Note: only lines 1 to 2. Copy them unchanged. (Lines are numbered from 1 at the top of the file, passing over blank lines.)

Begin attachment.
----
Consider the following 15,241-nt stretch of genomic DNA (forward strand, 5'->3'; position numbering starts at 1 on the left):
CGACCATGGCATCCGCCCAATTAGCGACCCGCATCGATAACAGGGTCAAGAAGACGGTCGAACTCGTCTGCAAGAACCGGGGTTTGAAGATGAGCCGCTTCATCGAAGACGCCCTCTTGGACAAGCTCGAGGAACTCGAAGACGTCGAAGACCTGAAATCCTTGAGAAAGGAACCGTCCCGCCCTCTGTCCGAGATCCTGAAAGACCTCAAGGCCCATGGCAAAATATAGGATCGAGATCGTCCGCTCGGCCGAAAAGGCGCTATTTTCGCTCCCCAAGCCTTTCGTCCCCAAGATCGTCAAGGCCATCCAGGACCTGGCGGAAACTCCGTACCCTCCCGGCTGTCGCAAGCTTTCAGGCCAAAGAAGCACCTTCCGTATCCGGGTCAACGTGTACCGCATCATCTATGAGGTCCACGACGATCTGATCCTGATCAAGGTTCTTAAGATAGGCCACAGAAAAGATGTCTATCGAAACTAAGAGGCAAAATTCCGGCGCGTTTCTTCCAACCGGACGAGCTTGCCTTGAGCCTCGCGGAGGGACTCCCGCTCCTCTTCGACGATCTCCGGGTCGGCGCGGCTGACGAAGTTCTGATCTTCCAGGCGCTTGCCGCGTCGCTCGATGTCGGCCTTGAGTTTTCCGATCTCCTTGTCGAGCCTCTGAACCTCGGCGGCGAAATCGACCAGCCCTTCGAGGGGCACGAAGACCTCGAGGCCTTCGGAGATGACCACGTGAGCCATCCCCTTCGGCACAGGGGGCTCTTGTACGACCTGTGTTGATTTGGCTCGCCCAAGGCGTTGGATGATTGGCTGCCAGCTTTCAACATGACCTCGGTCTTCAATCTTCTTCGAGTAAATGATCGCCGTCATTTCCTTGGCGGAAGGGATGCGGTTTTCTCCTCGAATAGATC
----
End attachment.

Consider the following 15,241-nt stretch of genomic DNA (forward strand, 5'->3'; position numbering starts at 1 on the left):
CGACCATGGCATCCGCCCAATTAGCGACCCGCATCGATAACAGGGTCAAGAAGACGGTCGAACTCGTCTGCAAGAACCGGGGTTTGAAGATGAGCCGCTTCATCGAAGACGCCCTCTTGGACAAGCTCGAGGAACTCGAAGACGTCGAAGACCTGAAATCCTTGAGAAAGGAACCGTCCCGCCCTCTGTCCGAGATCCTGAAAGACCTCAAGGCCCATGGCAAAATATAGGATCGAGATCGTCCGCTCGGCCGAAAAGGCGCTATTTTCGCTCCCCAAGCCTTTCGTCCCCAAGATCGTCAAGGCCATCCAGGACCTGGCGGAAACTCCGTACCCTCCCGGCTGTCGCAAGCTTTCAGGCCAAAGAAGCACCTTCCGTATCCGGGTCAACGTGTACCGCATCATCTATGAGGTCCACGACGATCTGATCCTGATCAAGGTTCTTAAGATAGGCCACAGAAAAGATGTCTATCGAAACTAAGAGGCAAAATTCCGGCGCGTTTCTTCCAACCGGACGAGCTTGCCTTGAGCCTCGCGGAGGGACTCCCGCTCCTCTTCGACGATCTCCGGGTCGGCGCGGCTGACGAAGTTCTGATCTTCCAGGCGCTTGCCGCGTCGCTCGATGTCGGCCTTGAGTTTTCCGATCTCCTTGTCGAGCCTCTGAACCTCGGCGGCGAAATCGACCAGCCCTTCGAGGGGCACGAAGACCTCGAGGCCTTCGGAGATGACCACGTGAGCCATCCCCTTCGGCACAGGGGGCTCTTGTACGACCTGTGTTGATTTGGCTCGCCCAAGGCGTTGGATGATTGGCTGCCAGCTTTCAACATGACCTCGGTCTTCAATCTTCTTCGAGTAAATGATCGCCGTCATTTCCTTGGCGGAAGGGATGCGGTTTTCTCCTCGAATAGATC